Count Agusta wanted Hailwood to stay with MV for a fifth consecutive season in 1966, but Honda was keen to sign him and bolster its already impressive team of Jim Redman, Luigi Taveri and Ralph Bryans. Mike subsequently signed for the Japanese giant with the plan that Redman would go all out for the 500 cc title on Honda’s new machine and Hailwood would compete in the 250 cc and 350 cc World Championships.
Redman won the first two 500cc races, but then crashed in Belgium, breaking his arm and retiring from the race shortly after. Mike took over the 500cc ride and competed in the 250cc, 350cc and 500cc races at every Grand Prix for the next two seasons. With all races lasting longer than an hour, it was a remarkable achievement.
In his two years with Honda in 1966 and 1967, Mike won an astonishing 35 Grand Prix races in the three categories despite stiff competition, taking the 250cc and 350cc titles each year, with the 1967 250cc championship arguably the hardest fought as he tied points with Phil Read at the end of the year, both riders having the same number of wins and second places. He also tied points with Agostini for that year’s 500cc crown, but while the 250cc title went in his favour, after the combined Grands Prix times were set, the two riders did not finish the 500cc and Hailwood and Honda both had to give up year to Agostini and MV.
1967 Senior TT
One of Hailwood’s 35 wins in 1966 and 1967 came during the 1967 Senior TT after a titanic battle with Agostini, still considered by many to be one of the greatest TT races of all time.
The Honda was fast but handled poorly, making riding on the Mountain Course a tough job, but Hailwood literally grabbed it by the scruff of the neck as he led the fight against Agostini’s far handier MV.
The Italian set a new all-time lap record on the first lap and led Mike by 12 seconds, but the tide was turned the second time around when Mike went even faster at 108.77 mph – a lap record that stood for eight years – to close the gap to eight seconds. The gap had shrunk to two seconds when both drivers pitted at the end of lap three, Mike grabbing a hammer to knock a loose twist grip back into place.
Agostini extended his lead to 12 seconds again on the fourth lap, but as Mike sped past the grandstand to start his sixth and final lap, there was no sign of Ago – the chain had come loose at Windy Corner and his race was over. Mike raced to his 12th TT win and his second hat trick, but when Honda pulled out at the end of the season, Mike’s full-time racing career came to an end.
1978 Formula One TT
If the 1967 Senior was one of the greatest races of all time, then the 1978 Formula One TT was one of Mike’s greatest rides of all time as he returned to the TT after 11 years of retirement to defy all odds and win the Mountain Course once again. During those 11 years, Mike occasionally competed in motorcycle races such as the Daytona 200, but focused primarily on four wheels, where he competed in 29 Formula One Grand Prix and finished on the podium twice.
Bikes remained his love, however, and he hatched a plan to return to the TT in 1978 despite a long layoff and problems with a badly broken leg suffered at the German Grand Prix at the Nürburgring. The island was full for Hailwood’s return, but few really believed he would be competitive after so long, while his Ducati 900SS was also not considered the best bike for Formula One racing.
However, the now 38-year-old was more than competitive and led by nine seconds over Tom Herron at the end of the first lap. Aided by his first-ever lap at over 180 km/h on the Mountain Course, he steadily extended his lead and the fairytale return was completed when he took his 13th TT win by almost two minutes from John Williams. It was perhaps his most remarkable TT victory and one that many will remember forever.
1979 Senior TT
Having fully regained the TT bug, Hailwood returned a year later armed with a new Ducati and a 500cc RG Suzuki, the two-stroke a far cry from anything he had ridden before.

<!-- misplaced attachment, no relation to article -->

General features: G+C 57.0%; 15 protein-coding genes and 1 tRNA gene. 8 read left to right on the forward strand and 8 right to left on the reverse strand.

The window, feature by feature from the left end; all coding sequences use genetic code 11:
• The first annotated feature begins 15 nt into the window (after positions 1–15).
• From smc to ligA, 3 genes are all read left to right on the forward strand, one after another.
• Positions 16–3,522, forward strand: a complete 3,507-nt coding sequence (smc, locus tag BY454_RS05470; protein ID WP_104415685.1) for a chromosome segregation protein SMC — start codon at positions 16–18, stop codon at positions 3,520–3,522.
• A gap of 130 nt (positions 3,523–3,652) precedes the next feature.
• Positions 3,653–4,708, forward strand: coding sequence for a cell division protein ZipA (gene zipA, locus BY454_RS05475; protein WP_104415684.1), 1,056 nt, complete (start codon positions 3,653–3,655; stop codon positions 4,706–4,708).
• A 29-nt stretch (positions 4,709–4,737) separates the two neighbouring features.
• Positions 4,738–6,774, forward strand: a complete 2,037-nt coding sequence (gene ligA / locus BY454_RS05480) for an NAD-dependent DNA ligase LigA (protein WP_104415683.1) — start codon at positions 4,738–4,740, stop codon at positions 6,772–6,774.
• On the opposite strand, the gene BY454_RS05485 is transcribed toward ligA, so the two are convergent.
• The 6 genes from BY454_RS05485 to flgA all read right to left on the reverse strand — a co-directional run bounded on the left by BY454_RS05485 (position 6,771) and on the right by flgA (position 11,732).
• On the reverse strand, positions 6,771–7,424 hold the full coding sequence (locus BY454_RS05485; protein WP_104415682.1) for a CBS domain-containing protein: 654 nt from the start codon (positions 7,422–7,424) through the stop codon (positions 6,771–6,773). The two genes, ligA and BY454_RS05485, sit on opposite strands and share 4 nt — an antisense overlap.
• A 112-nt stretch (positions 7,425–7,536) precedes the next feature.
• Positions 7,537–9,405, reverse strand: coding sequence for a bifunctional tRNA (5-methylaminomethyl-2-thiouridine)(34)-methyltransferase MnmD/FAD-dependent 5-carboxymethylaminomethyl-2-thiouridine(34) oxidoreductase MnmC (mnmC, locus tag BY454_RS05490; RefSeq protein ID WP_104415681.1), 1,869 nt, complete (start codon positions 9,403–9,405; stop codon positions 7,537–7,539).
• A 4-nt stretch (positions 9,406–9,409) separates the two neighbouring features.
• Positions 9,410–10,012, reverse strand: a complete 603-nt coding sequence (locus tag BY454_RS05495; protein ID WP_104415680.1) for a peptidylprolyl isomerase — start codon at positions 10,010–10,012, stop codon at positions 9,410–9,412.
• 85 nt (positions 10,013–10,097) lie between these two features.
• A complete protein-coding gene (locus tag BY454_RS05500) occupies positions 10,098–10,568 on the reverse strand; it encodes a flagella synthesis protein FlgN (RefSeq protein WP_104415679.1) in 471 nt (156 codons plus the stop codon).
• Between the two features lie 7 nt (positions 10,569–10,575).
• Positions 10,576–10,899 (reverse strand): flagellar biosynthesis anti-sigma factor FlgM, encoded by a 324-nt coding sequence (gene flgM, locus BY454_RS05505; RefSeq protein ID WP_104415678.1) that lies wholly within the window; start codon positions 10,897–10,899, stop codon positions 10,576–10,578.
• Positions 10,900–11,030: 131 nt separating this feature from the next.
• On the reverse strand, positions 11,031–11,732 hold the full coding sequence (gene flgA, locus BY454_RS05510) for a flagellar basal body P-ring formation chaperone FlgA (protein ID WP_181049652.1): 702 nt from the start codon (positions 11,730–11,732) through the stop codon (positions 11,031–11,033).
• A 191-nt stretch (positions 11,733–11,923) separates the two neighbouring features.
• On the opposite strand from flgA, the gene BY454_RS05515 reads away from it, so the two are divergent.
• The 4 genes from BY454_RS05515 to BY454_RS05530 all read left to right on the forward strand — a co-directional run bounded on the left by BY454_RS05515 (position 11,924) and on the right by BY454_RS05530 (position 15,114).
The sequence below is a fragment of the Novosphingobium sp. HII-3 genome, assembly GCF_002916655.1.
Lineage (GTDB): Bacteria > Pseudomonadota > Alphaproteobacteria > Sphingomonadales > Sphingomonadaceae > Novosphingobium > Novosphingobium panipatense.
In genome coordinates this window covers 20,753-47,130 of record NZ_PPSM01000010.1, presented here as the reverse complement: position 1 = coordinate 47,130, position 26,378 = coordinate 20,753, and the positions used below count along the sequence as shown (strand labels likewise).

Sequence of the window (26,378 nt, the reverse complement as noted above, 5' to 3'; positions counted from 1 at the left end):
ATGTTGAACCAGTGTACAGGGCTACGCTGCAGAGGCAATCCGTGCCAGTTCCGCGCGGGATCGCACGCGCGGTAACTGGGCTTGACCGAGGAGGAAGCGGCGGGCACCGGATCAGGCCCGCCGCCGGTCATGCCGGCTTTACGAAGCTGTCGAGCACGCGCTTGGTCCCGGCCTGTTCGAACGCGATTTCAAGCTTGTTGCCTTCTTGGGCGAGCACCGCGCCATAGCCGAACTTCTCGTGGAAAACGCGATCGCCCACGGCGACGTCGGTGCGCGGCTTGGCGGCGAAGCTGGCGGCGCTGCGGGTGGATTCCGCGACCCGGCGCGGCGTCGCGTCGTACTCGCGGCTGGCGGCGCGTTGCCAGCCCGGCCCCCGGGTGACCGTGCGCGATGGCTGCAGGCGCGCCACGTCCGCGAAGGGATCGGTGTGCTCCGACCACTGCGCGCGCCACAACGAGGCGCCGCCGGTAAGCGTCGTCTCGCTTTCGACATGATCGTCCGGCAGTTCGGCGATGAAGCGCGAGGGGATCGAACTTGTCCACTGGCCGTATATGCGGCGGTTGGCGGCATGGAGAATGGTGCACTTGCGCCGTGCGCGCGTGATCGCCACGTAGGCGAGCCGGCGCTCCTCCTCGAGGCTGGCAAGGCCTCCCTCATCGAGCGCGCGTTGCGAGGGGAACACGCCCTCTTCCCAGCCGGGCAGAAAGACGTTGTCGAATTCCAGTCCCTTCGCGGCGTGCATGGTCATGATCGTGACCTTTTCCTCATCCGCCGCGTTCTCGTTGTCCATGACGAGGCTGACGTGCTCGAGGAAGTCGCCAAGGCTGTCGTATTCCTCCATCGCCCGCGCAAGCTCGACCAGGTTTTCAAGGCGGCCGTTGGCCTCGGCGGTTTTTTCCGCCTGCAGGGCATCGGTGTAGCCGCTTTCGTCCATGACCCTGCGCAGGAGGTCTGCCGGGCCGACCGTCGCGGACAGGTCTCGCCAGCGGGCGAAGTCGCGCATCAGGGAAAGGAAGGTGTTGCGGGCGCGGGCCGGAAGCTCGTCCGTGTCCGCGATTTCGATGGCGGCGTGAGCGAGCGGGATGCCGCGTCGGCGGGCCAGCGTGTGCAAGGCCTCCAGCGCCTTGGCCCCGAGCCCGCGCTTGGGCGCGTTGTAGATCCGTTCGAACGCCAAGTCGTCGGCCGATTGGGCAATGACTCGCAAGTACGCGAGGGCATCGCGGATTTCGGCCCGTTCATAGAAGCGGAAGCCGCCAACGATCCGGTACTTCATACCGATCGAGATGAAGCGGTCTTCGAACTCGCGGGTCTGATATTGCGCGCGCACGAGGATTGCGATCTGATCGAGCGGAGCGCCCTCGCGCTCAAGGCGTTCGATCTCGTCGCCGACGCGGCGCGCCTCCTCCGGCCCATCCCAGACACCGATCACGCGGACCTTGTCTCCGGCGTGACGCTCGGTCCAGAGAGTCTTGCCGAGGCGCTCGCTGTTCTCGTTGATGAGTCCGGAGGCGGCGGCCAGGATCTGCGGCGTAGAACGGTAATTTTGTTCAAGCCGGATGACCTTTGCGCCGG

The Ducati was not as competitive as the year before and Mike had to settle for fifth place, but the factory Suzuki, similar to the one Barry Sheene rode in the 500cc World Championship this year, was certainly up to the task at hand.
Mick Grant led the first lap despite riding with a broken pelvis suffered in the previous North West 200, with Mike upping his pace on third and second around Hailwood, and his first sub-20-minute lap on the Mountain Course gave him the lead.
Mike picked up the pace again on lap three at 114.02 mph and his lead over Alex George was now 13 seconds. Both Grant and George subsequently retired and Mike took his 14th – and what would be his last – TT win by more than two minutes with Tony Rutter second and Dennis Ireland third.
Classic TT of 1979
Mike had one more shot at a TT win, and that would be the 1979 Classic TT, which would prove to be his last TT race once and for all. The combination of Mike and the 500cc Suzuki was up against a horde of challenges, including the similarly mounted Mick Grant and Honda’s Alex George of Britain, who had won the Formula One race earlier in the week.
It would once again prove to be one of the greatest TT races of all time, and the Classic certainly lived up to its title. George on the bigger 1000cc Honda led by nine seconds at the end of the first lap, but Mike halved the gap the second time around to put himself well in contention.
Amazingly, the duo posted identical 184.14 mph laps on the third lap to maintain the status quo, but by the end of the fourth lap, Mike had narrowed the gap to 3.4 seconds. He further reduced the gap on the fifth lap and at Ramsey, he led by 1.4 seconds, although George reduced that to 0.8 seconds as they started their sixth and final lap.
At Ballaugh, halfway around the lap, Mike had pulled away slightly and led by two seconds, but George responded and at Ramsey, there were only 0.4 seconds between them. The higher-displacement Honda had the edge, however, and George took the lead in the bungalow, eventually winning by 3.4 seconds.
Amazingly, it was the first time Mike had finished second in a TT race and he announced afterwards that his TT career was definitely over this time and that he had retired from racing for good. Hailwood’s career brought him 76 Grand Prix wins, 112 Grand Prix podium finishes, 14 Isle of Man TT wins and ten World Championships.
Sadly, Mike and his daughter Michelle were killed in a road accident less than two years later after a truck made an illegal U-turn and collided with their car. Shortly after his death, part of the TT Mountain Course was named after him, Hailwood’s Rise led to Hailwood’s Height, and the FIM named him a Grand Prix Legend in 2000.